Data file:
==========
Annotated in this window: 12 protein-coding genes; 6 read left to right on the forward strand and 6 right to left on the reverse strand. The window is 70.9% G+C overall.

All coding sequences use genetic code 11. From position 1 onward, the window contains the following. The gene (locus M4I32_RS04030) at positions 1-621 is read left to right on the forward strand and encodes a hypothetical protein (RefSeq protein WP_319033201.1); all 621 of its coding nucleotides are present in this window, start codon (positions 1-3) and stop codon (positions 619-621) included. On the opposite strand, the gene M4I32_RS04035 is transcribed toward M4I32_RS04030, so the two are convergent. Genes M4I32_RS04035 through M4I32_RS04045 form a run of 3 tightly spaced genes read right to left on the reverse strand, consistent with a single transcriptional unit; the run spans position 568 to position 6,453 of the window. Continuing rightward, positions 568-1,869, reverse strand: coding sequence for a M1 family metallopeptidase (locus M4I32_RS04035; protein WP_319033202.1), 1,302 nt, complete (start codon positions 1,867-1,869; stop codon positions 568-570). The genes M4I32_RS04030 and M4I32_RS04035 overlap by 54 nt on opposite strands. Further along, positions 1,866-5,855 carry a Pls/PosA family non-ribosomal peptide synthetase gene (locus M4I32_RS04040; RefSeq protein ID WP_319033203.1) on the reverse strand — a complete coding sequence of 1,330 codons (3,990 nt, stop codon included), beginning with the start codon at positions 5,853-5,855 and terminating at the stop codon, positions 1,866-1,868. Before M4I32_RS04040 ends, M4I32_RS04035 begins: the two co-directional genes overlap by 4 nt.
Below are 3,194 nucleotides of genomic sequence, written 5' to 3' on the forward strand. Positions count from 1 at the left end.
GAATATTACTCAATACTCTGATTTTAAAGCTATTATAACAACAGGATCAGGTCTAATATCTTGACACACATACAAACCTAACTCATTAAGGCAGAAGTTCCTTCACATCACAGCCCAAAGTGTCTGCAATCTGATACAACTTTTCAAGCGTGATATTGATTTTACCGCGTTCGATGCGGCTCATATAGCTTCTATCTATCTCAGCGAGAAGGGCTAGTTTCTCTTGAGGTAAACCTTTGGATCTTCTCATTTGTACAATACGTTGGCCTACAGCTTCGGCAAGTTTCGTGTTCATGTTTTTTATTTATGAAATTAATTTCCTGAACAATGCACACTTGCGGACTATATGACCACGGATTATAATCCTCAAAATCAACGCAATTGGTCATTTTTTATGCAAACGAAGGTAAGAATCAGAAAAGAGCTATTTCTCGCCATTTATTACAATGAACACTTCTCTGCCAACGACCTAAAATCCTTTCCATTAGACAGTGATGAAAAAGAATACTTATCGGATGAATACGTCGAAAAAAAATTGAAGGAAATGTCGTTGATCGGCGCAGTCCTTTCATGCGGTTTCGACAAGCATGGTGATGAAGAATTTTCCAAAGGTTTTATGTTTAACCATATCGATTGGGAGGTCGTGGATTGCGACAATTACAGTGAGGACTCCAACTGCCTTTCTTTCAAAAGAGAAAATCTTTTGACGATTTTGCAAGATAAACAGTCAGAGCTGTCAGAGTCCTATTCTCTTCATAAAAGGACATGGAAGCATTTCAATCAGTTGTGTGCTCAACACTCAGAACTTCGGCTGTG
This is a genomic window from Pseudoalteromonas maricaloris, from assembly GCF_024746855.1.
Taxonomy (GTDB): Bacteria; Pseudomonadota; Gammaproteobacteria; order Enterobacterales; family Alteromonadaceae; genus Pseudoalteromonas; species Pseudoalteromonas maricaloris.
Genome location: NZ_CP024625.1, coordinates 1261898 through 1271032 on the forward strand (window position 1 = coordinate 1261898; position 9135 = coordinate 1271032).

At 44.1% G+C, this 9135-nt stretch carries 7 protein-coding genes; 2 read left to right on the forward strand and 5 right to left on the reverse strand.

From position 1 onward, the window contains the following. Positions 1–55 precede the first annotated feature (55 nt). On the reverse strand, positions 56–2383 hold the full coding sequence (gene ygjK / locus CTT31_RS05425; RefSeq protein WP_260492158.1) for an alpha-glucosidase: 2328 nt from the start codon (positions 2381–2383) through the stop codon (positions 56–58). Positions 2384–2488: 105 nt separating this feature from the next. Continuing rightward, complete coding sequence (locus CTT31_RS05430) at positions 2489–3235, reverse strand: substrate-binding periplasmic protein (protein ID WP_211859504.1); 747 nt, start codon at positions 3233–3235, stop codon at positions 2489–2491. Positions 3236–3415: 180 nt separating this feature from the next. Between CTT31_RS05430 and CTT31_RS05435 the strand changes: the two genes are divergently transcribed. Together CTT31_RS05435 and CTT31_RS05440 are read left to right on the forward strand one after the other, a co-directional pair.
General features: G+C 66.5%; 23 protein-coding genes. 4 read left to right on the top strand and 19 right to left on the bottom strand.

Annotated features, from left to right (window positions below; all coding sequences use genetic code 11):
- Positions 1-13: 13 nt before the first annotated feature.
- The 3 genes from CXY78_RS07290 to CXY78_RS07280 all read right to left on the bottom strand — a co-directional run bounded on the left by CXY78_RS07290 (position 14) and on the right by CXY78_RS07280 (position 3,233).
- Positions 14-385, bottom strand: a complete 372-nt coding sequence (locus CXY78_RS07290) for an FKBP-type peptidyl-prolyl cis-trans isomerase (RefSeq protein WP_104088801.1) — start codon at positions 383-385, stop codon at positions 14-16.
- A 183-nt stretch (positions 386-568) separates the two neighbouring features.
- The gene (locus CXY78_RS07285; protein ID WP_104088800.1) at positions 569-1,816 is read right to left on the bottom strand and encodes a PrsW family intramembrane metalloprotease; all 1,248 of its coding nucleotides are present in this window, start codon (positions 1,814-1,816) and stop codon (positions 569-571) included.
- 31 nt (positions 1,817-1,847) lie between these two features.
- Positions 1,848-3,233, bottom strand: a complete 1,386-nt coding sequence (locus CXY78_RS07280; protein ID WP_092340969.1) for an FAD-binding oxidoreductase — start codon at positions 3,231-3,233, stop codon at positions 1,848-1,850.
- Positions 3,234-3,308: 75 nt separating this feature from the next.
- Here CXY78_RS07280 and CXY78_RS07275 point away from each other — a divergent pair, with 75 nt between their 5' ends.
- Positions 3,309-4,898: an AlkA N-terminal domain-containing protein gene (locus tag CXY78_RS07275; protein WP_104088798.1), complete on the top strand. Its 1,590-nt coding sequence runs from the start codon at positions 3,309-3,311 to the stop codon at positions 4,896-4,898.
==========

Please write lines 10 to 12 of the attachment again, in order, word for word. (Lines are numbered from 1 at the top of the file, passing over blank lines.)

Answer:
General features: G+C 66.5%; 23 protein-coding genes. 4 read left to right on the top strand and 19 right to left on the bottom strand.

Annotated features, from left to right (window positions below; all coding sequences use genetic code 11):
- Positions 1-13: 13 nt before the first annotated feature.